Book #21, Tropical Fish: Tales from Entebbe, by Doreen Baingana, is, as the subtitle suggests, short stories about Uganda. Specifically, the stories are about three sisters. One spends some time in the United States (as my regular readers know, I love stories about immigrants). The stories are sad and vivid.
Book #22 is the kind of book you take notes on, and I have a whole file of notes on my desktop now that I'm done. The book is Teaching Adolescent Writers, by Kelly Gallagher. This was the perfect kind of teacher book: a combination of inspiration, theory, and extremely practical stuff you can do in class tomorrow (except that it's summer, so in my case, in eight weeks or so). Especially nice was the reminder that there are quite a few things I'm already doing right. I can always use that.
This next book wasn't half-read but it's been on my shelf for a while. Every book on writing or teaching I read seems to recommend it, and I finally got it down and just read it. "It" is book #23, Stephen King's On Writing. King's advice is practical and down-to-earth, but also full of why he writes: because it's just plain fun. Listen to this:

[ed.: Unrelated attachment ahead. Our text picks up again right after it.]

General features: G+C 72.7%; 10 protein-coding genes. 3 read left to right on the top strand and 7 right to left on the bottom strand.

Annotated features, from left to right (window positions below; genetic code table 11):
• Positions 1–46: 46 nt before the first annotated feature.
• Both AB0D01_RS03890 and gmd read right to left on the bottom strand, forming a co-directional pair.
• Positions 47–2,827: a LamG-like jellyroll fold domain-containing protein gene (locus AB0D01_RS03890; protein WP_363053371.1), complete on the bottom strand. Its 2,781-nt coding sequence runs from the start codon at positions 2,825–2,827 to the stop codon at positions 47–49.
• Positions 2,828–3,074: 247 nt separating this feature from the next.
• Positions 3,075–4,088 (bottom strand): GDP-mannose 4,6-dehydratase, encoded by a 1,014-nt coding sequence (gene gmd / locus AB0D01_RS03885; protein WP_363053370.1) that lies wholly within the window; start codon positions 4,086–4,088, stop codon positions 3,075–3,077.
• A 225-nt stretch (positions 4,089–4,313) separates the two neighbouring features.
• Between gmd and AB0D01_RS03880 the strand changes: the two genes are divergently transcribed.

"On some days...writing is a pretty grim slog. On others...I feel that buzz of happiness, that sense of having found the right words and put them in a line. It's like lifting off in an airplane: you're on the ground, on the ground, on the ground...and then you're up, riding on a magical cushion of air and prince of all you survey. That makes me happy, because it was what I was made to do....It's about getting up, getting well, and getting over. Getting happy, okay? Getting happy."In my own far-less-successful way, writing is about that for me too. Getting happy!
This post is linked to today's edition of the Saturday Review of Books.